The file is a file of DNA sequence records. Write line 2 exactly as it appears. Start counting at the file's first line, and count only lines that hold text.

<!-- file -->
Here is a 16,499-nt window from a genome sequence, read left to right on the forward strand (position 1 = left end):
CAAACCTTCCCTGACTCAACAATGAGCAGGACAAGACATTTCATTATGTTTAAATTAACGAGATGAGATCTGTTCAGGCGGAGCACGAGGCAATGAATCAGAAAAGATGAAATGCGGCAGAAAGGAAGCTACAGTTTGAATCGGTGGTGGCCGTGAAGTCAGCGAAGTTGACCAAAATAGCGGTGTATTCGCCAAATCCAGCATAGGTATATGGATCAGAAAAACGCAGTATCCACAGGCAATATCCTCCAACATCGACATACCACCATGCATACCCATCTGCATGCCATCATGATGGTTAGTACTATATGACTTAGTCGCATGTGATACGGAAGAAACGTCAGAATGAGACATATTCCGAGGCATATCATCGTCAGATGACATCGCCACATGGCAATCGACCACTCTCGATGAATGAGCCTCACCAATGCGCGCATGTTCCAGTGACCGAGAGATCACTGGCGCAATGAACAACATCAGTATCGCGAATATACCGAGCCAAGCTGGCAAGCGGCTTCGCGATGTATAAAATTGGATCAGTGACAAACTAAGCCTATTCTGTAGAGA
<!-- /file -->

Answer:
CAAACCTTCCCTGACTCAACAATGAGCAGGACAAGACATTTCATTATGTTTAAATTAACGAGATGAGATCTGTTCAGGCGGAGCACGAGGCAATGAATCAGAAAAGATGAAATGCGGCAGAAAGGAAGCTACAGTTTGAATCGGTGGTGGCCGTGAAGTCAGCGAAGTTGACCAAAATAGCGGTGTATTCGCCAAATCCAGCATAGGTATATGGATCAGAAAAACGCAGTATCCACAGGCAATATCCTCCAACATCGACATACCACCATGCATACCCATCTGCATGCCATCATGATGGTTAGTACTATATGACTTAGTCGCATGTGATACGGAAGAAACGTCAGAATGAGACATATTCCGAGGCATATCATCGTCAGATGACATCGCCACATGGCAATCGACCACTCTCGATGAATGAGCCTCACCAATGCGCGCATGTTCCAGTGACCGAGAGATCACTGGCGCAATGAACAACATCAGTATCGCGAATATACCGAGCCAAGCTGGCAAGCGGCTTCGCGATGTATAAAATTGGATCAGTGACAAACTAAGCCTATTCTGTAGAGA